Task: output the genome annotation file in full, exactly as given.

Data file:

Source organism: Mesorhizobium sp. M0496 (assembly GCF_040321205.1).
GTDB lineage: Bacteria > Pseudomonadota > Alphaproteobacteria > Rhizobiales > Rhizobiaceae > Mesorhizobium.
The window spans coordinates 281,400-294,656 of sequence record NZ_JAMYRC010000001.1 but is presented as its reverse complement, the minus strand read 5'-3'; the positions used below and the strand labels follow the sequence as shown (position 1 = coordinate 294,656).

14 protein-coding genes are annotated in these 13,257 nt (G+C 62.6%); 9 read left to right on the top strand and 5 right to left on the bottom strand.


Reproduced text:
Source organism: Mesorhizobium sp. M0496 (assembly GCF_040321205.1).
GTDB lineage: Bacteria > Pseudomonadota > Alphaproteobacteria > Rhizobiales > Rhizobiaceae > Mesorhizobium.
The window spans coordinates 281,400-294,656 of sequence record NZ_JAMYRC010000001.1 but is presented as its reverse complement, the minus strand read 5'-3'; the positions used below and the strand labels follow the sequence as shown (position 1 = coordinate 294,656).

14 protein-coding genes are annotated in these 13,257 nt (G+C 62.6%); 9 read left to right on the top strand and 5 right to left on the bottom strand.